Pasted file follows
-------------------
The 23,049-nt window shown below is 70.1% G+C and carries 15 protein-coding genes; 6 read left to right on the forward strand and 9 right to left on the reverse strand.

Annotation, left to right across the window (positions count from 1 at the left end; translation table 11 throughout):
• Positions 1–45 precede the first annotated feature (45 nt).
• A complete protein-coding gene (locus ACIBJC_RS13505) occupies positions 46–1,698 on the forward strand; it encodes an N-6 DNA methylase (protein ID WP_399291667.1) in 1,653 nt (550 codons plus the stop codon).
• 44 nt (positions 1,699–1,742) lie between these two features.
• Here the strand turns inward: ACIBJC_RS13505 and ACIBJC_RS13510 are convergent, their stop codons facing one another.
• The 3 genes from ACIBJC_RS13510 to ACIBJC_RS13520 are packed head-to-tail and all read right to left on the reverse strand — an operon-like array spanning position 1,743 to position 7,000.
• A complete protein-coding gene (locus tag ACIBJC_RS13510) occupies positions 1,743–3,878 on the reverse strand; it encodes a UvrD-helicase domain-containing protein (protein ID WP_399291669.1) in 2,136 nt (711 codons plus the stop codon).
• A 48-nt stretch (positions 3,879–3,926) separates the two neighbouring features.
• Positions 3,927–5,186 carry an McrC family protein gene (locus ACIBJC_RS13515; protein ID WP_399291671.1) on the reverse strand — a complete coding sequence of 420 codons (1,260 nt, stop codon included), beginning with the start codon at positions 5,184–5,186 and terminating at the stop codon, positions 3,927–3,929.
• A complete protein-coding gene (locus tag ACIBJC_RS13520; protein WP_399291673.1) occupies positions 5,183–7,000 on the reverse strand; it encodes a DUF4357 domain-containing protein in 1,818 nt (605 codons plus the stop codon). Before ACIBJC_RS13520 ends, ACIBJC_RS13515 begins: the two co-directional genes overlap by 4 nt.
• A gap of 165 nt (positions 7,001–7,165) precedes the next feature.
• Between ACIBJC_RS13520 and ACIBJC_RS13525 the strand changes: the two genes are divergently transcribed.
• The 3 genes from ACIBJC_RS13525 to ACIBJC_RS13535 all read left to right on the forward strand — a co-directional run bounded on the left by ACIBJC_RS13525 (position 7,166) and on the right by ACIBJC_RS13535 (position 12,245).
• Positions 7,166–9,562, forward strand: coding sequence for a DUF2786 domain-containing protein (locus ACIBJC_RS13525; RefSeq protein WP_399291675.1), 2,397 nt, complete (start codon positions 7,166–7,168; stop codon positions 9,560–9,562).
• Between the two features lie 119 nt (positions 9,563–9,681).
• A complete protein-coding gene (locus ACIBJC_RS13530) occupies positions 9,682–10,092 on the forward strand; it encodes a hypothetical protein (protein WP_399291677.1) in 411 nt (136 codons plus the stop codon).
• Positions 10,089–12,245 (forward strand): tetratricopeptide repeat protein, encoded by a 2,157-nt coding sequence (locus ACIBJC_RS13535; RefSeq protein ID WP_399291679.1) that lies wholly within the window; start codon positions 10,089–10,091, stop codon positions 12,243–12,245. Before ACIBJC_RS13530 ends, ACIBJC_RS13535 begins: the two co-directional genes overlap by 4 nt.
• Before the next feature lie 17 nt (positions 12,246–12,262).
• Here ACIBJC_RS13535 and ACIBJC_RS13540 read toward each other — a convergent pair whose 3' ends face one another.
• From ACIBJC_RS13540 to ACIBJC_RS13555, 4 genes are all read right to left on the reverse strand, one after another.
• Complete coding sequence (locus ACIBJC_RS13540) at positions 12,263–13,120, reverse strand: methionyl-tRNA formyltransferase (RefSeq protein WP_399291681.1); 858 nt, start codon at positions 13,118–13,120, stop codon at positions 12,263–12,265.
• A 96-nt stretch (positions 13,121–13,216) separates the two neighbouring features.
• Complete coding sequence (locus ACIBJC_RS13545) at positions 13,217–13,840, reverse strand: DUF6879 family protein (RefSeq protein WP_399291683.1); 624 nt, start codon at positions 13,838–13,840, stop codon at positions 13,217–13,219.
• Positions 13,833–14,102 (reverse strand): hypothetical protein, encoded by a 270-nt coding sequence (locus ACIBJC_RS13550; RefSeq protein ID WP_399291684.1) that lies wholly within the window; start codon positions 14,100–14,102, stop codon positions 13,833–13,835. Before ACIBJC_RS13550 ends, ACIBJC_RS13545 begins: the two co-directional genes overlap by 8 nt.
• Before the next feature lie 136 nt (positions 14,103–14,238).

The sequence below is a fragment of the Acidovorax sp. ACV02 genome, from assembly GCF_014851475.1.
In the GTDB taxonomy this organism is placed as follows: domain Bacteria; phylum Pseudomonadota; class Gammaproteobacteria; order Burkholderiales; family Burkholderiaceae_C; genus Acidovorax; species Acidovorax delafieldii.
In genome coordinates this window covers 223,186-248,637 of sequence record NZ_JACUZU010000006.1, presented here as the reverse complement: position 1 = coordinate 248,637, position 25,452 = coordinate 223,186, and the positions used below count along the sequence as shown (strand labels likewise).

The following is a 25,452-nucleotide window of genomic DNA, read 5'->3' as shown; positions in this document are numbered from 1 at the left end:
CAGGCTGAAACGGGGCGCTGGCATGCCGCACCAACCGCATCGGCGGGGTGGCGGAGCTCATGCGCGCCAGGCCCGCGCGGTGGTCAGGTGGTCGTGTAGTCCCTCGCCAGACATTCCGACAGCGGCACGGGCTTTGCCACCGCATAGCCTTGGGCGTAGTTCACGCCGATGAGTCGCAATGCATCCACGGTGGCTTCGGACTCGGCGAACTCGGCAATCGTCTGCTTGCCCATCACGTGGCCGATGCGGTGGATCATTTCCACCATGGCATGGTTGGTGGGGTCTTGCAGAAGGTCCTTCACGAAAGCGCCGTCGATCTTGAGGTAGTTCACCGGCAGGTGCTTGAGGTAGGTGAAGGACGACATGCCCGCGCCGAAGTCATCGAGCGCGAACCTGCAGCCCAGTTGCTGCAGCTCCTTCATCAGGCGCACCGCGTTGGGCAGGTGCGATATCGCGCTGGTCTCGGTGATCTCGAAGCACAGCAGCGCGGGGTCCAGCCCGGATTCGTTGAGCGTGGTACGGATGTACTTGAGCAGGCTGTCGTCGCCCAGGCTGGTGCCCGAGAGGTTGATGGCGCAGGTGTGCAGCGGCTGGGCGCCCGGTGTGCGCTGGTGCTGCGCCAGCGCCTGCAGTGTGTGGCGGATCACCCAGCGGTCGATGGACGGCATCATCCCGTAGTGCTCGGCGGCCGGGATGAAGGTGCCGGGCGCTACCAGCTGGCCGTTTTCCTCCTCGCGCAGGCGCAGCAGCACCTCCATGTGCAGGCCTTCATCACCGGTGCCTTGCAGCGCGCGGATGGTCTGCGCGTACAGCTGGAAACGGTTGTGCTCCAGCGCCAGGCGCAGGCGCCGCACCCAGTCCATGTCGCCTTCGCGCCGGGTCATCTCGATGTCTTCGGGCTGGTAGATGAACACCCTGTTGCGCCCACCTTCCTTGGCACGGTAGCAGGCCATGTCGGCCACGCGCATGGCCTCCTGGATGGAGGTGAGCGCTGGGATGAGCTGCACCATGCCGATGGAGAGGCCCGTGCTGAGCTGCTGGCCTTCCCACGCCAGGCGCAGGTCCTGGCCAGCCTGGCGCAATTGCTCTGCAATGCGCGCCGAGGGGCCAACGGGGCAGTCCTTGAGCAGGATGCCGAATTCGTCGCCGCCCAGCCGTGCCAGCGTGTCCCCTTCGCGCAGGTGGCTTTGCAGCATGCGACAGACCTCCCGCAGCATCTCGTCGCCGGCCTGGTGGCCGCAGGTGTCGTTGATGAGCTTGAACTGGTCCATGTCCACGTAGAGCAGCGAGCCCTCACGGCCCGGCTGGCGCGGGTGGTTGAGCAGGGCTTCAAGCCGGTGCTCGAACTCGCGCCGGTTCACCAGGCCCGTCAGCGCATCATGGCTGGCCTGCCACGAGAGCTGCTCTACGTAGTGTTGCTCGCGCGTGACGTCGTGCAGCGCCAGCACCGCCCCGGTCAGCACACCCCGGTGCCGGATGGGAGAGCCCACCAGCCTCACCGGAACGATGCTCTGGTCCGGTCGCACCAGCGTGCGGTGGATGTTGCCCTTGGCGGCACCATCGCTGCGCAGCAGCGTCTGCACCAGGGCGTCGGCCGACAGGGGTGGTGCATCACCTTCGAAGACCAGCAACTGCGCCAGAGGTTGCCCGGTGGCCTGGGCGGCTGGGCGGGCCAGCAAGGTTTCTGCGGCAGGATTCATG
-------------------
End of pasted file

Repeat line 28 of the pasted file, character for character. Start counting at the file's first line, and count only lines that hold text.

In the GTDB taxonomy this organism is placed as follows: domain Bacteria; phylum Pseudomonadota; class Gammaproteobacteria; order Burkholderiales; family Burkholderiaceae_C; genus Acidovorax; species Acidovorax delafieldii.